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Cold, liquid-applied elastomeric deck coating and membrane systems are widely used for waterproofing concrete structures. Typically these systems are liquid-applied in relatively thin mil thicknesses, bonded continuously to the substrate, and cured to a seamless elastomeric barrier for waterproofing protection. A critical property of these materials is the ability to bridge cracks. These materials may be used as traffic-bearing or nontraffic-bearing systems. In some cases they will be exposed directly to sun and weather and in others they will not. ASTM C 836 and ASTM C 957 describe a laboratory procedure for evaluating the crack-bridging capability of these materials. Field observations suggest some limitations with the use of this test as a predictor of crack-bridging properties, however. A clear understanding of why and how concrete structures crack and the relevance of different types of structural design, the impact of various environmental conditions, as well as the properties and limitations of the waterproofing materials are all essential in avoiding problems associated with structural cracks reflecting through the membrane and allowing water penetration into and/or through the slab.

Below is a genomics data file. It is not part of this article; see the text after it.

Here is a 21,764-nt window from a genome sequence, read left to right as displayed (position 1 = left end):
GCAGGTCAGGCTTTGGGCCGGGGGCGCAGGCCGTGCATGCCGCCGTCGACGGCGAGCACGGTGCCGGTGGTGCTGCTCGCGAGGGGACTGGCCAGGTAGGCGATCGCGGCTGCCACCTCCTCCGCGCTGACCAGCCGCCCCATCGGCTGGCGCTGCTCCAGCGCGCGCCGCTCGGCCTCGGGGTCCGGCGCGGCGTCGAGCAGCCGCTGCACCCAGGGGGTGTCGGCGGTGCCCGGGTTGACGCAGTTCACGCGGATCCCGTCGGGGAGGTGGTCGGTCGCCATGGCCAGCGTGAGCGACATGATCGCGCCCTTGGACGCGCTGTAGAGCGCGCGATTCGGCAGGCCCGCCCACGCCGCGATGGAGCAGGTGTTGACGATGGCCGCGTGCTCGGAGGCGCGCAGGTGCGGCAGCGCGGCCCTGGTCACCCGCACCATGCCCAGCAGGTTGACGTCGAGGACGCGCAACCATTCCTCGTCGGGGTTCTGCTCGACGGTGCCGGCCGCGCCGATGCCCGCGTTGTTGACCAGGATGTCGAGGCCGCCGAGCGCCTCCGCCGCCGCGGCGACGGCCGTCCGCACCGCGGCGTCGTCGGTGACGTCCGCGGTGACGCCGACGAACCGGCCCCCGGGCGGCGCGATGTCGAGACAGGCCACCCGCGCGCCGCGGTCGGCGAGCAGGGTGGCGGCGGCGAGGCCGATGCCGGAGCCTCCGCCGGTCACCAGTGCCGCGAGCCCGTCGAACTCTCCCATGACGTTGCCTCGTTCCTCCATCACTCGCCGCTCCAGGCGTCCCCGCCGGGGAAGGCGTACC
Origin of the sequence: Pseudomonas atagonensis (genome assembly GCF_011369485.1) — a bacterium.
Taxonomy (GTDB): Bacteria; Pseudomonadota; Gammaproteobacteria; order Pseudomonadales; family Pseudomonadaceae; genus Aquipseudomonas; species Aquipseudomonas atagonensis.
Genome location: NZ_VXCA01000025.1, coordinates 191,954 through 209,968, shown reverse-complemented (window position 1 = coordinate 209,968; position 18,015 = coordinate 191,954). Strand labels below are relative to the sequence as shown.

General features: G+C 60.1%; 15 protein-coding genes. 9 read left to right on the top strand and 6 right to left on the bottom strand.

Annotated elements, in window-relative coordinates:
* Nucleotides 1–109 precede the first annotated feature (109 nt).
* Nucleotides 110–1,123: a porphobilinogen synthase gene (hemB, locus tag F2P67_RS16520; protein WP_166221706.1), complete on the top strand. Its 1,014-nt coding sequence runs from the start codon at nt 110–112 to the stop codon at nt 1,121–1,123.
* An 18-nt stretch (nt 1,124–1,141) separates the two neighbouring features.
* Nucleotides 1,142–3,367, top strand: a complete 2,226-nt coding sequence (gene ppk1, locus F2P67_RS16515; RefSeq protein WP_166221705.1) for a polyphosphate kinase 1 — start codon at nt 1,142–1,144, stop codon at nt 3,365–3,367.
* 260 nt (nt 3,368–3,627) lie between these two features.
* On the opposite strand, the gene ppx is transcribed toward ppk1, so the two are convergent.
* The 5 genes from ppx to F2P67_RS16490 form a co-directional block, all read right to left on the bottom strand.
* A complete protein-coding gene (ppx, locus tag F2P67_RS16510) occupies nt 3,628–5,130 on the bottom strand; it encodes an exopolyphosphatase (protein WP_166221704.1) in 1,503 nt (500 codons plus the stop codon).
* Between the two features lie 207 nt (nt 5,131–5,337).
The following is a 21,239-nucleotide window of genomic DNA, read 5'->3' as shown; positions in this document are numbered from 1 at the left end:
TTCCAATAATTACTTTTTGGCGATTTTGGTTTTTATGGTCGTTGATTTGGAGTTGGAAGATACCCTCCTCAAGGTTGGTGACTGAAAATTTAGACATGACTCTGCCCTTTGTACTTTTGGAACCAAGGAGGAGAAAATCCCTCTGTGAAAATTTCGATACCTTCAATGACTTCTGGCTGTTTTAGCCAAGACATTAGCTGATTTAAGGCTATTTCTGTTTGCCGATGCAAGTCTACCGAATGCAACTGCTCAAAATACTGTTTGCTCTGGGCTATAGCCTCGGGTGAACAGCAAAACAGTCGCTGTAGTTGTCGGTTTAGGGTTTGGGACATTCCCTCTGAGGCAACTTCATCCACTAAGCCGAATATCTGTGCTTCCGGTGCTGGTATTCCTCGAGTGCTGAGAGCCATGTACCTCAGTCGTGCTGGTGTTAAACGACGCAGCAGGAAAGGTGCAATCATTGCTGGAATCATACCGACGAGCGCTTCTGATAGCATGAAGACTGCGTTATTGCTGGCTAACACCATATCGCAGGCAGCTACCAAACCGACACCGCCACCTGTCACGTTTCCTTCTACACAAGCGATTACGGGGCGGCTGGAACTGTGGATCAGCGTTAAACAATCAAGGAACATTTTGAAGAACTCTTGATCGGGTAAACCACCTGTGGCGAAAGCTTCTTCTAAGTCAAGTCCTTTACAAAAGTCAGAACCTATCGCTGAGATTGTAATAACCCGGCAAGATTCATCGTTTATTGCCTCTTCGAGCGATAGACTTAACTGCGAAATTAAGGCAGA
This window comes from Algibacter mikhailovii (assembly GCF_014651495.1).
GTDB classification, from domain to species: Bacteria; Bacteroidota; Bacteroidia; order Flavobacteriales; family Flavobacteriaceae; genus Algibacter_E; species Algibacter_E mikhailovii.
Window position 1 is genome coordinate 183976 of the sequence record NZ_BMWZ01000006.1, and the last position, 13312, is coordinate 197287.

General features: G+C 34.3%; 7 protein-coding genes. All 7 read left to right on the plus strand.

cast in place, cracking, elastomeric membrane, liquid applied, mil thickness, posttensioned, prestressed, reflective cracking, shrinkage cracks, strip coating, thermal movement, traffic topping
Vice president, Harry S. Peterson Co., Inc., Pontiac, MI